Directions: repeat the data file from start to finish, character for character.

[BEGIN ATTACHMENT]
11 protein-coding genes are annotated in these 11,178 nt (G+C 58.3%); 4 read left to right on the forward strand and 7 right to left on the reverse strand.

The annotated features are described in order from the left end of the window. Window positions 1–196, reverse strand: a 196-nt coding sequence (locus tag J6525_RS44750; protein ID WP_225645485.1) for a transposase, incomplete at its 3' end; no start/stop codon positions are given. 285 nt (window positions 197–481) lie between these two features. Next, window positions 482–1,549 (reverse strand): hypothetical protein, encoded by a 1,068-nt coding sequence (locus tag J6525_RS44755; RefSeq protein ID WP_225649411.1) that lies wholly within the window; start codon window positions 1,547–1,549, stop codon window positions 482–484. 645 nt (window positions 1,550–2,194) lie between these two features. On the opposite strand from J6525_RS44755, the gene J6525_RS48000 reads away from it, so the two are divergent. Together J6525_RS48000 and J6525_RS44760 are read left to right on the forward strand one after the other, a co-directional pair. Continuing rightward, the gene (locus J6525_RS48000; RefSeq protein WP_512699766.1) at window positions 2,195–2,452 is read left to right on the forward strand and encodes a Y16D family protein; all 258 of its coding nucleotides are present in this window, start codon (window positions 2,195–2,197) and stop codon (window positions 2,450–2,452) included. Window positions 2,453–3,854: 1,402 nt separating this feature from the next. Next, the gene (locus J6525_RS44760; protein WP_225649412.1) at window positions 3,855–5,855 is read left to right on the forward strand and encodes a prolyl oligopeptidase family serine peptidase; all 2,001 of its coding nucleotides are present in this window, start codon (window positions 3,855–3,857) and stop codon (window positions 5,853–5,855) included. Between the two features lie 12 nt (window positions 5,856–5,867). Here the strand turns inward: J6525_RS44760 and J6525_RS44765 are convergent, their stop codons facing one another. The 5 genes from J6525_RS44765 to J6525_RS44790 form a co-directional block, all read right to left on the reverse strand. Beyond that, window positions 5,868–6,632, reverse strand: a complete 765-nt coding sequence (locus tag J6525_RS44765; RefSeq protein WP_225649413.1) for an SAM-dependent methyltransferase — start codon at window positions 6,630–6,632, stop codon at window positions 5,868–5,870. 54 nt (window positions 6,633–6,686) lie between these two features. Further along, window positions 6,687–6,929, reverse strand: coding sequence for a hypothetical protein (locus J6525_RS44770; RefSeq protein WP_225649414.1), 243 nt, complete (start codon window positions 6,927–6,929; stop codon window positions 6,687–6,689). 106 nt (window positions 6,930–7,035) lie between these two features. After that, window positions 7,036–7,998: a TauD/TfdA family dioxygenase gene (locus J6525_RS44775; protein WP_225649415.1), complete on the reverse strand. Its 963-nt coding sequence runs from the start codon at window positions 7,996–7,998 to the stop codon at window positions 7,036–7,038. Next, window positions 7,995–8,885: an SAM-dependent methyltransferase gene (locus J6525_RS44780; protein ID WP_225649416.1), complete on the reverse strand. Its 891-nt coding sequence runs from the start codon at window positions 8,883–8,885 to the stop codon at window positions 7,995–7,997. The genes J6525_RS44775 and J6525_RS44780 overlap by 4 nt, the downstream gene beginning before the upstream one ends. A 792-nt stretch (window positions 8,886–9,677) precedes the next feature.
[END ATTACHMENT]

11 protein-coding genes are annotated in these 11,178 nt (G+C 58.3%); 4 read left to right on the forward strand and 7 right to left on the reverse strand.

The annotated features are described in order from the left end of the window. Window positions 1–196, reverse strand: a 196-nt coding sequence (locus tag J6525_RS44750; protein ID WP_225645485.1) for a transposase, incomplete at its 3' end; no start/stop codon positions are given. 285 nt (window positions 197–481) lie between these two features. Next, window positions 482–1,549 (reverse strand): hypothetical protein, encoded by a 1,068-nt coding sequence (locus tag J6525_RS44755; RefSeq protein ID WP_225649411.1) that lies wholly within the window; start codon window positions 1,547–1,549, stop codon window positions 482–484. 645 nt (window positions 1,550–2,194) lie between these two features. On the opposite strand from J6525_RS44755, the gene J6525_RS48000 reads away from it, so the two are divergent. Together J6525_RS48000 and J6525_RS44760 are read left to right on the forward strand one after the other, a co-directional pair. Continuing rightward, the gene (locus J6525_RS48000; RefSeq protein WP_512699766.1) at window positions 2,195–2,452 is read left to right on the forward strand and encodes a Y16D family protein; all 258 of its coding nucleotides are present in this window, start codon (window positions 2,195–2,197) and stop codon (window positions 2,450–2,452) included. Window positions 2,453–3,854: 1,402 nt separating this feature from the next. Next, the gene (locus J6525_RS44760; protein WP_225649412.1) at window positions 3,855–5,855 is read left to right on the forward strand and encodes a prolyl oligopeptidase family serine peptidase; all 2,001 of its coding nucleotides are present in this window, start codon (window positions 3,855–3,857) and stop codon (window positions 5,853–5,855) included. Between the two features lie 12 nt (window positions 5,856–5,867). Here the strand turns inward: J6525_RS44760 and J6525_RS44765 are convergent, their stop codons facing one another. The 5 genes from J6525_RS44765 to J6525_RS44790 form a co-directional block, all read right to left on the reverse strand. Beyond that, window positions 5,868–6,632, reverse strand: a complete 765-nt coding sequence (locus tag J6525_RS44765; RefSeq protein WP_225649413.1) for an SAM-dependent methyltransferase — start codon at window positions 6,630–6,632, stop codon at window positions 5,868–5,870. 54 nt (window positions 6,633–6,686) lie between these two features. Further along, window positions 6,687–6,929, reverse strand: coding sequence for a hypothetical protein (locus J6525_RS44770; RefSeq protein WP_225649414.1), 243 nt, complete (start codon window positions 6,927–6,929; stop codon window positions 6,687–6,689). 106 nt (window positions 6,930–7,035) lie between these two features. After that, window positions 7,036–7,998: a TauD/TfdA family dioxygenase gene (locus J6525_RS44775; protein WP_225649415.1), complete on the reverse strand. Its 963-nt coding sequence runs from the start codon at window positions 7,996–7,998 to the stop codon at window positions 7,036–7,038. Next, window positions 7,995–8,885: an SAM-dependent methyltransferase gene (locus J6525_RS44780; protein ID WP_225649416.1), complete on the reverse strand. Its 891-nt coding sequence runs from the start codon at window positions 8,883–8,885 to the stop codon at window positions 7,995–7,997. The genes J6525_RS44775 and J6525_RS44780 overlap by 4 nt, the downstream gene beginning before the upstream one ends. A 792-nt stretch (window positions 8,886–9,677) precedes the next feature.